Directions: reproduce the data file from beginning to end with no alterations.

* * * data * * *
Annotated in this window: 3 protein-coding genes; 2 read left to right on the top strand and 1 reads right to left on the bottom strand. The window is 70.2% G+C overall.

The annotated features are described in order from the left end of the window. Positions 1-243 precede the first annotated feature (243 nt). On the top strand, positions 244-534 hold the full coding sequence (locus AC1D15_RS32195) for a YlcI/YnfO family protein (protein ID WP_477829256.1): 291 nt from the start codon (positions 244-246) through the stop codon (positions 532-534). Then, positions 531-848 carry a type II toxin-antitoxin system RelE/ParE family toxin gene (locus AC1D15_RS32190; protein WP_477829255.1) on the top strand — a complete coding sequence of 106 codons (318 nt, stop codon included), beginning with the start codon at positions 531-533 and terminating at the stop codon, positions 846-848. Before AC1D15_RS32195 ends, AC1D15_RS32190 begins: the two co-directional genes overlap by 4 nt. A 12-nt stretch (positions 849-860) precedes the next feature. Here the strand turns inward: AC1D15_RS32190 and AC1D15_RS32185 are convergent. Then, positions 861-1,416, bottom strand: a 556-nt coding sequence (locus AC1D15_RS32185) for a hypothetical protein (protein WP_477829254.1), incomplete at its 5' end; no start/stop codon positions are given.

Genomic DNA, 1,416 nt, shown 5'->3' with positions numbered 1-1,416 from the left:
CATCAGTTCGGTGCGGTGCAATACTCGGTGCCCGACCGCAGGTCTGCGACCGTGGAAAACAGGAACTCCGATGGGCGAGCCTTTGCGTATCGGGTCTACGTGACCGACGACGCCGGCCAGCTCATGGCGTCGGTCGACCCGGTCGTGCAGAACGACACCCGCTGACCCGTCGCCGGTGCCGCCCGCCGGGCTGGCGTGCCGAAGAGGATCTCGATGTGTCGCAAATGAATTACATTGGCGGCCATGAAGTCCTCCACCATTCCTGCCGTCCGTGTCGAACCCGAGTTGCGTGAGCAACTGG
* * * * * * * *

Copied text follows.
Annotated in this window: 3 protein-coding genes; 2 read left to right on the top strand and 1 reads right to left on the bottom strand. The window is 70.2% G+C overall.

The annotated features are described in order from the left end of the window. Positions 1-243 precede the first annotated feature (243 nt). On the top strand, positions 244-534 hold the full coding sequence (locus AC1D15_RS32195) for a YlcI/YnfO family protein (protein ID WP_477829256.1): 291 nt from the start codon (positions 244-246) through the stop codon (positions 532-534). Then, positions 531-848 carry a type II toxin-antitoxin system RelE/ParE family toxin gene (locus AC1D15_RS32190; protein WP_477829255.1) on the top strand — a complete coding sequence of 106 codons (318 nt, stop codon included), beginning with the start codon at positions 531-533 and terminating at the stop codon, positions 846-848. Before AC1D15_RS32195 ends, AC1D15_RS32190 begins: the two co-directional genes overlap by 4 nt. A 12-nt stretch (positions 849-860) precedes the next feature. Here the strand turns inward: AC1D15_RS32190 and AC1D15_RS32185 are convergent. Then, positions 861-1,416, bottom strand: a 556-nt coding sequence (locus AC1D15_RS32185) for a hypothetical protein (protein WP_477829254.1), incomplete at its 5' end; no start/stop codon positions are given.

Genomic DNA, 1,416 nt, shown 5'->3' with positions numbered 1-1,416 from the left:
CATCAGTTCGGTGCGGTGCAATACTCGGTGCCCGACCGCAGGTCTGCGACCGTGGAAAACAGGAACTCCGATGGGCGAGCCTTTGCGTATCGGGTCTACGTGACCGACGACGCCGGCCAGCTCATGGCGTCGGTCGACCCGGTCGTGCAGAACGACACCCGCTGACCCGTCGCCGGTGCCGCCCGCCGGGCTGGCGTGCCGAAGAGGATCTCGATGTGTCGCAAATGAATTACATTGGCGGCCATGAAGTCCTCCACCATTCCTGCCGTCCGTGTCGAACCCGAGTTGCGTGAGCAACTGG